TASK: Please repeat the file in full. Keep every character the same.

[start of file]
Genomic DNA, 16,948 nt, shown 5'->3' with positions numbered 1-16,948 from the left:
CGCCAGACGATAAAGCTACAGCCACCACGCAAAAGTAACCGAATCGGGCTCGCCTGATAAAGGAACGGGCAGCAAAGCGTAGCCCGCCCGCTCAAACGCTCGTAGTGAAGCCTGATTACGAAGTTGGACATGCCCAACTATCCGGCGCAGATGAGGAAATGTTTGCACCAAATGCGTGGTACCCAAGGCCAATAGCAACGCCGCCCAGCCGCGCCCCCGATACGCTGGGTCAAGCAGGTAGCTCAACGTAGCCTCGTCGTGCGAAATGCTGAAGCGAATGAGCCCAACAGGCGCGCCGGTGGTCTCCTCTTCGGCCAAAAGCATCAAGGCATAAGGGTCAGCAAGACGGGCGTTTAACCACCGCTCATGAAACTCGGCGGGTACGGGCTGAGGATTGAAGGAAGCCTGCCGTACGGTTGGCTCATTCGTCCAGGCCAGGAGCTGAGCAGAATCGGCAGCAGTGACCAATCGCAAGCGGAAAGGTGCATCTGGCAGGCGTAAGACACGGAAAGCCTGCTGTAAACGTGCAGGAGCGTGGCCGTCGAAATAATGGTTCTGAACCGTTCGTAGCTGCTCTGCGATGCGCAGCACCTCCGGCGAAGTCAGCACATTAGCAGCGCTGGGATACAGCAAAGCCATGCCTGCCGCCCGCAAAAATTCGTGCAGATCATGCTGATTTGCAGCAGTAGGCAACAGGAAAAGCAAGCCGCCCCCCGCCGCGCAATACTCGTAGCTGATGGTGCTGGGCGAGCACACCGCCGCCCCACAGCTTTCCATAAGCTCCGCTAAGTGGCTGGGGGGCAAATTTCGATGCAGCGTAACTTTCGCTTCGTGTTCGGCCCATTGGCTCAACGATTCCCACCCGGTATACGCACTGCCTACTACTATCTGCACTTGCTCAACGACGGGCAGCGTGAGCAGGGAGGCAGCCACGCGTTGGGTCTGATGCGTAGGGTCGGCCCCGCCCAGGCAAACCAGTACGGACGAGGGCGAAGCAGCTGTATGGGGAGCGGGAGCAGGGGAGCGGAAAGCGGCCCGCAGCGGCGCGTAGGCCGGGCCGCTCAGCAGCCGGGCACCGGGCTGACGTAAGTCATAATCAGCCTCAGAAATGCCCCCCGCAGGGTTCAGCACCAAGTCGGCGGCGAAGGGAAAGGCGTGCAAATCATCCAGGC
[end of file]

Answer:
Genomic DNA, 16,948 nt, shown 5'->3' with positions numbered 1-16,948 from the left:
CGCCAGACGATAAAGCTACAGCCACCACGCAAAAGTAACCGAATCGGGCTCGCCTGATAAAGGAACGGGCAGCAAAGCGTAGCCCGCCCGCTCAAACGCTCGTAGTGAAGCCTGATTACGAAGTTGGACATGCCCAACTATCCGGCGCAGATGAGGAAATGTTTGCACCAAATGCGTGGTACCCAAGGCCAATAGCAACGCCGCCCAGCCGCGCCCCCGATACGCTGGGTCAAGCAGGTAGCTCAACGTAGCCTCGTCGTGCGAAATGCTGAAGCGAATGAGCCCAACAGGCGCGCCGGTGGTCTCCTCTTCGGCCAAAAGCATCAAGGCATAAGGGTCAGCAAGACGGGCGTTTAACCACCGCTCATGAAACTCGGCGGGTACGGGCTGAGGATTGAAGGAAGCCTGCCGTACGGTTGGCTCATTCGTCCAGGCCAGGAGCTGAGCAGAATCGGCAGCAGTGACCAATCGCAAGCGGAAAGGTGCATCTGGCAGGCGTAAGACACGGAAAGCCTGCTGTAAACGTGCAGGAGCGTGGCCGTCGAAATAATGGTTCTGAACCGTTCGTAGCTGCTCTGCGATGCGCAGCACCTCCGGCGAAGTCAGCACATTAGCAGCGCTGGGATACAGCAAAGCCATGCCTGCCGCCCGCAAAAATTCGTGCAGATCATGCTGATTTGCAGCAGTAGGCAACAGGAAAAGCAAGCCGCCCCCCGCCGCGCAATACTCGTAGCTGATGGTGCTGGGCGAGCACACCGCCGCCCCACAGCTTTCCATAAGCTCCGCTAAGTGGCTGGGGGGCAAATTTCGATGCAGCGTAACTTTCGCTTCGTGTTCGGCCCATTGGCTCAACGATTCCCACCCGGTATACGCACTGCCTACTACTATCTGCACTTGCTCAACGACGGGCAGCGTGAGCAGGGAGGCAGCCACGCGTTGGGTCTGATGCGTAGGGTCGGCCCCGCCCAGGCAAACCAGTACGGACGAGGGCGAAGCAGCTGTATGGGGAGCGGGAGCAGGGGAGCGGAAAGCGGCCCGCAGCGGCGCGTAGGCCGGGCCGCTCAGCAGCCGGGCACCGGGCTGACGTAAGTCATAATCAGCCTCAGAAATGCCCCCCGCAGGGTTCAGCACCAAGTCGGCGGCGAAGGGAAAGGCGTGCAAATCATCCAGGC